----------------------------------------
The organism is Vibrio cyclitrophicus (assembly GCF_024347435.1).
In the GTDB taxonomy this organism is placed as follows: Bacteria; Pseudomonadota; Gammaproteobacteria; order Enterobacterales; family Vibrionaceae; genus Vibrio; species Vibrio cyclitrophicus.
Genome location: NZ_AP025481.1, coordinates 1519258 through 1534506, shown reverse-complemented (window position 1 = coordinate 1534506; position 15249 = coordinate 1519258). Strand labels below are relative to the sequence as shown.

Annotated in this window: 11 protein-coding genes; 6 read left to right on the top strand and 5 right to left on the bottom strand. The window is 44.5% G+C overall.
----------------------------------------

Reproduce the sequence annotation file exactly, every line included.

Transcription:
The organism is Vibrio cyclitrophicus (assembly GCF_024347435.1).
In the GTDB taxonomy this organism is placed as follows: Bacteria; Pseudomonadota; Gammaproteobacteria; order Enterobacterales; family Vibrionaceae; genus Vibrio; species Vibrio cyclitrophicus.
Genome location: NZ_AP025481.1, coordinates 1519258 through 1534506, shown reverse-complemented (window position 1 = coordinate 1534506; position 15249 = coordinate 1519258). Strand labels below are relative to the sequence as shown.

Annotated in this window: 11 protein-coding genes; 6 read left to right on the top strand and 5 right to left on the bottom strand. The window is 44.5% G+C overall.